[TUHS] Split addressing (I/D) space (inspired by the death of the python... thread)

Ronald Natalie ron at ronnatalie.com
Fri Aug 4 07:24:32 AEST 2023

In fact, it was TCP (mbuf windowing) that killed the non split-I/D 
systems in our installation.    We were already using kernel overlays, 
but with only 8 segment registers combined for code, data, and stack, we 
just ran out of registers.     By then the VAXEN were coming along.  I 
recycled the 11/34’s etc… into LOS/C Internet routers.

The 55 (just a tweaked 45) and later the 44 also had it.   In addition 
the 23/24/J-11 and those derived processors did.

------ Original Message ------
>From "Warner Losh" <imp at bsdimp.com>
To "Ronald Natalie" <ron at ronnatalie.com>
Cc "Kenneth Goodwin" <kennethgoodwin56 at gmail.com>; "Will Senn" 
<will.senn at gmail.com>; "The Eunuchs Hysterical Society" <tuhs at tuhs.org>
Date 8/3/23, 5:16:25 PM
Subject Re: [TUHS] Re: Split addressing (I/D) space (inspired by the 
death of the python... thread)

>2BSD also did split I&D in the kernel (as well as run TCP in supervisor 
>mode to get another I/D space). A lot of the overlays was done in the 
>linker, but it wasn't completely automated.
>I had to tweak the overlay tables a little as I did the 2.11pl0 work 
>since the early stuff wasn't exactly careful about distributing the 
>hacks to the makefile to make it happen...
>On Thu, Aug 3, 2023 at 3:10 PM Ronald Natalie <ron at ronnatalie.com> 
>>Having cut my UNIX teeth on the JHU 11/45, I can tell you very much 
>>that it did have split I/D.    V6 supported split I/D for user mode 
>>programs.   The kernel originally wasn’t split I/D.   Version 7, if 
>>I’m recalling properly, did run the kernel split I/D on the 45 and 70.
>>------ Original Message ------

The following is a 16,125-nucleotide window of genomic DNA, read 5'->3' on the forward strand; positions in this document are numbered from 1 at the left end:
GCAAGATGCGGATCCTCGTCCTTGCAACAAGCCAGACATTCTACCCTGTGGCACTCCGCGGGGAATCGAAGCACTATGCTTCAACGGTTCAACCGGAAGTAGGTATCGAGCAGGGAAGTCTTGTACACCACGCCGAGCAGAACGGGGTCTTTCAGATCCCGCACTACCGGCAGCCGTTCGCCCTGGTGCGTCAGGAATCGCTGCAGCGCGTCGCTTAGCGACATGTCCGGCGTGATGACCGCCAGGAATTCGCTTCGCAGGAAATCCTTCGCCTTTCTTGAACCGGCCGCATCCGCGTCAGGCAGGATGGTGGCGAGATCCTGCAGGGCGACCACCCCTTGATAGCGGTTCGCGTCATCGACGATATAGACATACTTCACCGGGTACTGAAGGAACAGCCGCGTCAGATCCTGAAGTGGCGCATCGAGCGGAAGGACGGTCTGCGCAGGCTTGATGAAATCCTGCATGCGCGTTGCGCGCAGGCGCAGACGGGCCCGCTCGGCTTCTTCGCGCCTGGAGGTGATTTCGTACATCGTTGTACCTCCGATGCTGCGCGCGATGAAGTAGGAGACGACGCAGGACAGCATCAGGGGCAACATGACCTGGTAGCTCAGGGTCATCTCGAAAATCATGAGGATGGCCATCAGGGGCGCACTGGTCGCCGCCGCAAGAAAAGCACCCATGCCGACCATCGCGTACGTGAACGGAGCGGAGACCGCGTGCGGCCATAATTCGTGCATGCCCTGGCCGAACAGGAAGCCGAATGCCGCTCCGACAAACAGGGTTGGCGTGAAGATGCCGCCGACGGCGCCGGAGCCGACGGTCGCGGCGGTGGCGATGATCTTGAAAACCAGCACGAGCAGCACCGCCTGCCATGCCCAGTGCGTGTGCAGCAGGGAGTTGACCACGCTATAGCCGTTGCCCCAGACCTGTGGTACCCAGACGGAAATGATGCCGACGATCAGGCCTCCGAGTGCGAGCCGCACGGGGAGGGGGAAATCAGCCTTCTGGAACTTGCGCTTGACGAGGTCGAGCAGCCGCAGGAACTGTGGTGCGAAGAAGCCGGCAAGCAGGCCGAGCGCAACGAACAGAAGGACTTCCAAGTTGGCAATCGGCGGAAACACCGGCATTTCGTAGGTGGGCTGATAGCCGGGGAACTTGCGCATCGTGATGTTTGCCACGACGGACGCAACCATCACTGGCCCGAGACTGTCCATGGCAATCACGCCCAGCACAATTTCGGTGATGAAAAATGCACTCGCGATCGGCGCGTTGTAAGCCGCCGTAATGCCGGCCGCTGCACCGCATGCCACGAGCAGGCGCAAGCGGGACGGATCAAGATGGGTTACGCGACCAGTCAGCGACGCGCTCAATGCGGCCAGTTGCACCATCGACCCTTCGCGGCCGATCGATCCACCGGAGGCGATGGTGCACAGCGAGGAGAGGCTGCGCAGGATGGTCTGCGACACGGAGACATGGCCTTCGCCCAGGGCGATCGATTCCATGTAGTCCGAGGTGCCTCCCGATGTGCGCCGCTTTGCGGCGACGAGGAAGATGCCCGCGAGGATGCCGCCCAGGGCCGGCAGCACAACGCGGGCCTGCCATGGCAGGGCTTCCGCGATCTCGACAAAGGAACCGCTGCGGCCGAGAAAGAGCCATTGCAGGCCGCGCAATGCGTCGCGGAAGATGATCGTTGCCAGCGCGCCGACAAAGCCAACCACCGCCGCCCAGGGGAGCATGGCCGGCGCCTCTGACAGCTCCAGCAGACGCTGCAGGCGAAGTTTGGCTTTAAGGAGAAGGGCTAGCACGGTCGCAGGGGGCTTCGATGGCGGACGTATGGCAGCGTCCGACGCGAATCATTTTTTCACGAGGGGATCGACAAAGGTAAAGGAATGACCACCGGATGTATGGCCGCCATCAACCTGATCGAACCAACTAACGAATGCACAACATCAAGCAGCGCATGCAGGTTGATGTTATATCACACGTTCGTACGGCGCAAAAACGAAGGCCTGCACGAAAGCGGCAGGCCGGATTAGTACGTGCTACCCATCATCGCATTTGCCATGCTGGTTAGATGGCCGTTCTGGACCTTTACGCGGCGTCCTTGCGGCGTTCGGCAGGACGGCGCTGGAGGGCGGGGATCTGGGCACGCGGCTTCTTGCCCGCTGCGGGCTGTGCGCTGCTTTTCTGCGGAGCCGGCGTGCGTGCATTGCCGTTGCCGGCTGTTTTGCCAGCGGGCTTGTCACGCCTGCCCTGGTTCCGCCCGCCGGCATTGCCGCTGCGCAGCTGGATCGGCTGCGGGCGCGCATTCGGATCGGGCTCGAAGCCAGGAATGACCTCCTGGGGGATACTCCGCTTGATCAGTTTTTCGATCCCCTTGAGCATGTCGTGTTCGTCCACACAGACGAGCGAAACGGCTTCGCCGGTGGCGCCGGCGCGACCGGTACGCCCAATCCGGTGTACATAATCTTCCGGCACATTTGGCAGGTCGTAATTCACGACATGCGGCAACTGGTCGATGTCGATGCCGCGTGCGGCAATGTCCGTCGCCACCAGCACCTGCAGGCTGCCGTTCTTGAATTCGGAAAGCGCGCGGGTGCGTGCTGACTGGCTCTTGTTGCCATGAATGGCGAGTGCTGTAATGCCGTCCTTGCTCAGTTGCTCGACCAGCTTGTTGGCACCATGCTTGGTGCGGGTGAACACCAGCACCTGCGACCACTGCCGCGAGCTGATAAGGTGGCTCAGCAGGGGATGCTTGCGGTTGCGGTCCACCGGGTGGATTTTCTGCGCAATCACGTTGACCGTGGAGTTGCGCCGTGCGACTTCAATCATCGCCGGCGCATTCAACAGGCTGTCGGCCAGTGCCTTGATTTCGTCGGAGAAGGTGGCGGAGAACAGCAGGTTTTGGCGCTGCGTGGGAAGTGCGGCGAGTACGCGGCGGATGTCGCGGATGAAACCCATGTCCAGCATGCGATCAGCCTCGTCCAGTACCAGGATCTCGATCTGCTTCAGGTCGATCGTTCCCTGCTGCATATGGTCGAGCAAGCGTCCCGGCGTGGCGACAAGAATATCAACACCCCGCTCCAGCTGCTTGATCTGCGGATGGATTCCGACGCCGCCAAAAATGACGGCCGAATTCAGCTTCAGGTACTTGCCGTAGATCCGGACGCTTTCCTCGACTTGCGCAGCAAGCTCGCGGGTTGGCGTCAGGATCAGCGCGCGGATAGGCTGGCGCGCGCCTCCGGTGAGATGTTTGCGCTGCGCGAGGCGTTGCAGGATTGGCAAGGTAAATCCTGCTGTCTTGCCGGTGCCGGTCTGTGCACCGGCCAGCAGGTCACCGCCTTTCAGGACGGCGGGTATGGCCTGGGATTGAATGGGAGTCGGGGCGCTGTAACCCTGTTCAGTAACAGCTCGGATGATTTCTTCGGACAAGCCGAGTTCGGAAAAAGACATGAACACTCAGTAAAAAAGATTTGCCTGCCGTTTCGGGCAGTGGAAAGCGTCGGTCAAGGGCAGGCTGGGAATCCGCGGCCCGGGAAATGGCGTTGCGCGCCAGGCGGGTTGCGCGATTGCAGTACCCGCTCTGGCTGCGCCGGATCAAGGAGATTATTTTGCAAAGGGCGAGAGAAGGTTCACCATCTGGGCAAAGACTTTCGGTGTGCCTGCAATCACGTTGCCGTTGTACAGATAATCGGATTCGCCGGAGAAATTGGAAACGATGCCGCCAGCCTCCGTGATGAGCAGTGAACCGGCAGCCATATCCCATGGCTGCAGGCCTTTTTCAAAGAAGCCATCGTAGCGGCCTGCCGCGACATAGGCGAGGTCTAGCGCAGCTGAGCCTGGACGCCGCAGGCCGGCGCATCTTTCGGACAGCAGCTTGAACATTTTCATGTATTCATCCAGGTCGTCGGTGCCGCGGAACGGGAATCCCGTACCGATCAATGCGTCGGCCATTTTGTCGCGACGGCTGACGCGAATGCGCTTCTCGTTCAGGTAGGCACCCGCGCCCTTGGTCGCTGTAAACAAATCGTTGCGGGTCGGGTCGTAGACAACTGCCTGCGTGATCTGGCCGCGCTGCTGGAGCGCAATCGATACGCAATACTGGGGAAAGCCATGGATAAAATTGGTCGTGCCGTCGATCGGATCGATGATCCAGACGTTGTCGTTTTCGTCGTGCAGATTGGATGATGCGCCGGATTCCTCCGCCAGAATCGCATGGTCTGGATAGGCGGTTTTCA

>>From "Kenneth Goodwin" <kennethgoodwin56 at gmail.com>
>>To "Will Senn" <will.senn at gmail.com>
>>Cc "The Eunuchs Hysterical Society" <tuhs at tuhs.org>
>>Date 8/3/23, 5:05:31 PM
>>Subject [TUHS] Re: Split addressing (I/D) space (inspired by the death 
>>of the python... thread)
>>>At the risk of exposing my ignorance and thus being events long long 
>>>ago in history....
>>>And my mind now old and feeble...
>>>😆 🤣
>>>1.  I don't think the 11/45 had split I & d.
>>>But I could be wrong.
>>>That did not appear until the 11/70
>>>And was in the later generation 11/44 several years later.
>>>2. The kernel determined it by MMU type and managed it solely. The 
>>>assembler and loader always built the binary object file as the three 
>>>sections - instructions,  data and bss spaces so loading an object 
>>>file could be done on any platform.
>>>Programmers generally did not worry about the underlying hardware
>>>3. I don't recall if a systype style system call was available in v7 
>>>to give you a machine type to switch off of.
>>>With something like that you could determine memory availability hard 
>>>limits on the DATA/bss side if you needed to.
>>>But that was also easily determined by a allocation failure in 
>>>malloc/sbrk with an out of memory error.
>>>If you really needed to know availability,  you could have a start up 
>>>subroutine that would loop trying to malloc ever decreasing memory 
>>>sizes until success and until out of available memory error.
>>>Then release it all back via free(). Or manage it internally.
>>>As I recall however vaguely,  there was an attempt to split the 
>>>kernel into two pieces. One running in kernel mode and one running in 
>>>supervisor mode in order to double the amount of available  
>>>instruction and data spaces for the operating system. I recall 
>>>playing around with what was there trying to get it to work right.
>>>I was trying to support over 200 users on a pdp 11/70 at the time 
>>>running a massive insurance database system.
>>>On Thu, Aug 3, 2023, 4:35 PM Will Senn <will.senn at gmail.com> wrote:
>>>>Does unix (v7) know about the PDP-11 45's split I/D space through
>>>>configuration or is it convention and programmer's responsibility to
>>>>know and manage what's actually available?
>>>>On 8/3/23 12:00, Rich Salz wrote:
>>>> > What, we all need something to kick now that we've beaten 
>>>> > How about something unix, ideally a decade old?
-------------- next part --------------
An HTML attachment was scrubbed...
URL: <http://www.tuhs.org/pipermail/tuhs/attachments/20230803/5fcbd0c3/attachment.htm>

More information about the TUHS mailing list